August 27, 2012; Source: Washington Post (Associated Press)
It is nearly impossible to imagine that anyone, even people who don’t care a lick for professional football, don’t know who Michael Vick is. The quarterback was convicted of training and abusing dogs for the purpose of dogfighting. Vick, who the quarterback for the Atlanta Falcons at the time, went to jail for the charges and found himself suspended from the National Football League for a time. Now Vick is reportedly a changed man, an advocate for better treatment of canines and, since his release from prison in 2009, a volunteer for the Humane Society who campaigns against dogfighting.
Vick’s rehabilitation of his image and behavior won him acceptance back into the NFL, where he now plays quarterback for the Philadelphia Eagles. Although some people cannot and will not ever forgive him for his cruelty to dogs, the almost ubiquitous protests against him as a heinous symbol of cruelty to animals have pretty much faded away.
But the property Vick used for training and torturing dogs is back in the news. After pleading guilty to interstate dogfighting conspiracy, Vick sold his 15-acre complex (Bad Newz Kennels) for $600,000 to an organization called Dogs Deserve Better (DDB). Earlier this week, the Washington Post reported that Surry County, Va. Chief Animal Control Officer Tracy Terry has received numerous complaints of animal cruelty and improper care for dogs at the site and has filed charges against Dogs Deserve Better and its founder, Tamira Thayne.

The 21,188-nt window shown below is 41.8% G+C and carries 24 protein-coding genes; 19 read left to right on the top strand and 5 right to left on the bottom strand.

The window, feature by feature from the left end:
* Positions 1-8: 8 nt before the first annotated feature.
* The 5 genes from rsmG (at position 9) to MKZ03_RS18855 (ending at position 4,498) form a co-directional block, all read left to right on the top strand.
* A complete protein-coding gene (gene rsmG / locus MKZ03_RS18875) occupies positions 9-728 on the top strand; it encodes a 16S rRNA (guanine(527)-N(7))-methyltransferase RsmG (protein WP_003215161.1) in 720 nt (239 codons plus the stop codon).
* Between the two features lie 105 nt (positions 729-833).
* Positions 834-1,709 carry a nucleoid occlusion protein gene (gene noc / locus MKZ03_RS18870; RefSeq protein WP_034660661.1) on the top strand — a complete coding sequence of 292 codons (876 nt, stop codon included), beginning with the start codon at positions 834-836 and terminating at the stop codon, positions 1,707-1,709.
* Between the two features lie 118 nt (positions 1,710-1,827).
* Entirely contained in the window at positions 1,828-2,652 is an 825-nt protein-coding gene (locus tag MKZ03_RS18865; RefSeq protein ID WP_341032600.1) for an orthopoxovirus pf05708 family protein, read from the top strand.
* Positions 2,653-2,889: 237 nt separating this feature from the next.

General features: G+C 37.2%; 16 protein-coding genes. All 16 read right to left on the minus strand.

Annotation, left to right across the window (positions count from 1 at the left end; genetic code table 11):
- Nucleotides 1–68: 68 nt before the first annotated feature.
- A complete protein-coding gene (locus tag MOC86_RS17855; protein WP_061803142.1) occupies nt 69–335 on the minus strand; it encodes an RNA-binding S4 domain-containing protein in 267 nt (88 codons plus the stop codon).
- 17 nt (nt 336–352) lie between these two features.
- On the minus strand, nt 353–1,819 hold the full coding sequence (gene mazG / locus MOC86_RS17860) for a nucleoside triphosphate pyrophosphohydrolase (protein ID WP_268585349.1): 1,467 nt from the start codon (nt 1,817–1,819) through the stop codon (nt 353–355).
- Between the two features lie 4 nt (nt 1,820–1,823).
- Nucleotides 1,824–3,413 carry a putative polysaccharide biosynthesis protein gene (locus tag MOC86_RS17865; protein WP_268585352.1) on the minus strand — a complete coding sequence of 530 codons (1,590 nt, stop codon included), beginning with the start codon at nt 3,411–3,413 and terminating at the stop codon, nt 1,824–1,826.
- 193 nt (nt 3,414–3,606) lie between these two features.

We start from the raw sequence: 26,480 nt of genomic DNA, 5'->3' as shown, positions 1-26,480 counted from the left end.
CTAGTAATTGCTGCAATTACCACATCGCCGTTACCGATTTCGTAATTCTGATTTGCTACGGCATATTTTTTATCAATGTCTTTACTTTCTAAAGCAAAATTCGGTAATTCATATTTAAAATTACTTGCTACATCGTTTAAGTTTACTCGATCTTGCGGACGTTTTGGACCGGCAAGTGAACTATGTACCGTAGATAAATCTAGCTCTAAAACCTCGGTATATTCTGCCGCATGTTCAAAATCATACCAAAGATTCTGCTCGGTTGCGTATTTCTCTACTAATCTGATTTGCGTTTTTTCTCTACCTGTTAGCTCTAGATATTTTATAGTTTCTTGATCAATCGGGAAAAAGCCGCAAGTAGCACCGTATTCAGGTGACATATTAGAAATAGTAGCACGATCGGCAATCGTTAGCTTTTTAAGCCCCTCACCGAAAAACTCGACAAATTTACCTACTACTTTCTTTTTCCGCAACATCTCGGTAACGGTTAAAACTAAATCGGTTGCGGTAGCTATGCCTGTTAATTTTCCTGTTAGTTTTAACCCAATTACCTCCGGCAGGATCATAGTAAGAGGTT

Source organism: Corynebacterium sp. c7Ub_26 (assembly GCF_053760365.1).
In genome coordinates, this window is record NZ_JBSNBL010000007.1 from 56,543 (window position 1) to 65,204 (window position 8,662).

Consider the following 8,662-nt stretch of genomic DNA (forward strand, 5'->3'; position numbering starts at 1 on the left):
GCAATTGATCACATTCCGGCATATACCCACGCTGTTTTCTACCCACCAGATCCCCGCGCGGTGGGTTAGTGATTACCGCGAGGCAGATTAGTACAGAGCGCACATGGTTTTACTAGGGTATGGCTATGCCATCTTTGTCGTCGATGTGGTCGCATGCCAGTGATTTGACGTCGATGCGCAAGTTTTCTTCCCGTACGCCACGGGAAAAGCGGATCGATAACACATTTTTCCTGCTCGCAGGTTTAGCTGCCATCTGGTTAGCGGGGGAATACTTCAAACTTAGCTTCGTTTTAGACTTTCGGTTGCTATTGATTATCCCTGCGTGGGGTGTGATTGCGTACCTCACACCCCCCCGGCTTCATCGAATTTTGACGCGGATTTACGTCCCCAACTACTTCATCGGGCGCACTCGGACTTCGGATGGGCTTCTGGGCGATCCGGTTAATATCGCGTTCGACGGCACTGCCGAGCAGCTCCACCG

Although a squib on the Post’s sports pages said that the sheriff’s office hadn’t been able to find Thayne to serve her with papers, the Associated Press (AP) quotes Thayne as saying that she was unaware of the charges and had been on her honeymoon in St. Lucia. Thayne isn’t particularly pleased with the charges, noting that her dogs “have a great life here. Vick tortured dogs to death and never once got charged with animal cruelty. Somebody needs to tell me what the hell is going on here.”
Terry hasn’t elaborated on the specific charges against DDB and Thayne, but told the AP that the organization has been operating without state approval. Thayne countered that the state veterinarian had told her to rectify some things in order to get state approval, which she says she did, but she hasn’t heard back from the state. She says that her facility cares for nine dogs, including her personal pet, and asserts that all of the dogs live comfortably in the house there.
The website for Dogs Deserve Better touts the acquisition of the Smithfield, Va. site, now called the Good Newz Rehab Center for Chained and Penned Dogs, and its Form 990 (for the tax year ending June 30, 2011) suggest that this is a formerly small but growing organization, with total revenues increasing from $265,309 in the prior year to $560,739 in the most recently reported year, an increase of 111.4 percent in just one year. Contributions and gifts to the organization hovered between $122,000 and $189,000 annually from 2006 through 2009 before jumping to over $499,000 in 2010, obviously a reflection of DDB’s acquisition of the former Vick site and the attention it received as a result.
Unless there is some compelling reason to do so, we don’t expect to see any involvement of Michael Vick with Good Newz. But due to his celebrity, a minor tête-à-tête between a small animal welfare charity and a governmental inspector gets attention. If Thayne defeats the charges, it could further boost DDB’s profile for fundraising purposes. If the animal control officer has some documented issues to pursue and prove, we wonder what impact it might have on small, individually controlled animal welfare charities.—Rick Cohen